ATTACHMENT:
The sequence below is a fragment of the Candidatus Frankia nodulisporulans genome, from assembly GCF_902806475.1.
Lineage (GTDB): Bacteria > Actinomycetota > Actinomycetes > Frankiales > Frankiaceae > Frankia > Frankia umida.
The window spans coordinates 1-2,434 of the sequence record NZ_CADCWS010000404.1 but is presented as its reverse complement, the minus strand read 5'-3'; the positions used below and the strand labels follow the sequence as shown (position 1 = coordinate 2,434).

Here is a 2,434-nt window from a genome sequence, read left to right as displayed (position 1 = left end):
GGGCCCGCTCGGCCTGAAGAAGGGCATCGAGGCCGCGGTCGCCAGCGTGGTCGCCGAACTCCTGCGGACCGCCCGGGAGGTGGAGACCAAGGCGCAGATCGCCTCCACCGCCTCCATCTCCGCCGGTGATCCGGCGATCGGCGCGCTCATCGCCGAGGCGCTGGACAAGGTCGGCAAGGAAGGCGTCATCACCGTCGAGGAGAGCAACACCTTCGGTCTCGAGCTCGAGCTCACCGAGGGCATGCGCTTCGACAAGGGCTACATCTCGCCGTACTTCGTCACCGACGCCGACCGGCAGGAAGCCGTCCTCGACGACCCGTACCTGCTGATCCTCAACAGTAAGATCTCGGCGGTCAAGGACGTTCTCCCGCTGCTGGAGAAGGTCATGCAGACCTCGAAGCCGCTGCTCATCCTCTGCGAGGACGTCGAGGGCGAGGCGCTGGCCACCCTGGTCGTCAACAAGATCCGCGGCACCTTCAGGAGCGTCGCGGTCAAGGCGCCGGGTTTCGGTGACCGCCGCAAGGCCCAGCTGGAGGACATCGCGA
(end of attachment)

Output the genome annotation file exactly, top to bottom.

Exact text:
The sequence below is a fragment of the Candidatus Frankia nodulisporulans genome, from assembly GCF_902806475.1.
Lineage (GTDB): Bacteria > Actinomycetota > Actinomycetes > Frankiales > Frankiaceae > Frankia > Frankia umida.
The window spans coordinates 1-2,434 of the sequence record NZ_CADCWS010000404.1 but is presented as its reverse complement, the minus strand read 5'-3'; the positions used below and the strand labels follow the sequence as shown (position 1 = coordinate 2,434).

Here is a 2,434-nt window from a genome sequence, read left to right as displayed (position 1 = left end):
GGGCCCGCTCGGCCTGAAGAAGGGCATCGAGGCCGCGGTCGCCAGCGTGGTCGCCGAACTCCTGCGGACCGCCCGGGAGGTGGAGACCAAGGCGCAGATCGCCTCCACCGCCTCCATCTCCGCCGGTGATCCGGCGATCGGCGCGCTCATCGCCGAGGCGCTGGACAAGGTCGGCAAGGAAGGCGTCATCACCGTCGAGGAGAGCAACACCTTCGGTCTCGAGCTCGAGCTCACCGAGGGCATGCGCTTCGACAAGGGCTACATCTCGCCGTACTTCGTCACCGACGCCGACCGGCAGGAAGCCGTCCTCGACGACCCGTACCTGCTGATCCTCAACAGTAAGATCTCGGCGGTCAAGGACGTTCTCCCGCTGCTGGAGAAGGTCATGCAGACCTCGAAGCCGCTGCTCATCCTCTGCGAGGACGTCGAGGGCGAGGCGCTGGCCACCCTGGTCGTCAACAAGATCCGCGGCACCTTCAGGAGCGTCGCGGTCAAGGCGCCGGGTTTCGGTGACCGCCGCAAGGCCCAGCTGGAGGACATCGCGA